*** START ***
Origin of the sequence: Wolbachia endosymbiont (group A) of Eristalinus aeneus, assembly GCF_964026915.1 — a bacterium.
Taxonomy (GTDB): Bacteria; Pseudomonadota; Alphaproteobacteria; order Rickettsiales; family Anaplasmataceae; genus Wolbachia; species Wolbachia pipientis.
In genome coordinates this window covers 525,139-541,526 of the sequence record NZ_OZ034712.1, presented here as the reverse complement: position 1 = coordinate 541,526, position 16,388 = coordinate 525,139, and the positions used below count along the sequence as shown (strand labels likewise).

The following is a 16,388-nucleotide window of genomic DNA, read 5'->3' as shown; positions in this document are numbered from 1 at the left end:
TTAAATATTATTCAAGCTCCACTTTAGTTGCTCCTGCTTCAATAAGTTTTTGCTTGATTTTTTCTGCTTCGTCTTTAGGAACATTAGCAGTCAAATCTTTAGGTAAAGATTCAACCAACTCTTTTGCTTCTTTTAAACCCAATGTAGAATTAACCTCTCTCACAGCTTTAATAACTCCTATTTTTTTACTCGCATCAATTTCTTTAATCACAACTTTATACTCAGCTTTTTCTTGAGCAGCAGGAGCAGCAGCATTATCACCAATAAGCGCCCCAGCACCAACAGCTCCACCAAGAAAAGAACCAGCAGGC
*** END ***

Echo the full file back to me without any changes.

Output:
Origin of the sequence: Wolbachia endosymbiont (group A) of Eristalinus aeneus, assembly GCF_964026915.1 — a bacterium.
Taxonomy (GTDB): Bacteria; Pseudomonadota; Alphaproteobacteria; order Rickettsiales; family Anaplasmataceae; genus Wolbachia; species Wolbachia pipientis.
In genome coordinates this window covers 525,139-541,526 of the sequence record NZ_OZ034712.1, presented here as the reverse complement: position 1 = coordinate 541,526, position 16,388 = coordinate 525,139, and the positions used below count along the sequence as shown (strand labels likewise).

The following is a 16,388-nucleotide window of genomic DNA, read 5'->3' as shown; positions in this document are numbered from 1 at the left end:
TTAAATATTATTCAAGCTCCACTTTAGTTGCTCCTGCTTCAATAAGTTTTTGCTTGATTTTTTCTGCTTCGTCTTTAGGAACATTAGCAGTCAAATCTTTAGGTAAAGATTCAACCAACTCTTTTGCTTCTTTTAAACCCAATGTAGAATTAACCTCTCTCACAGCTTTAATAACTCCTATTTTTTTACTCGCATCAATTTCTTTAATCACAACTTTATACTCAGCTTTTTCTTGAGCAGCAGGAGCAGCAGCATTATCACCAATAAGCGCCCCAGCACCAACAGCTCCACCAAGAAAAGAACCAGCAGGC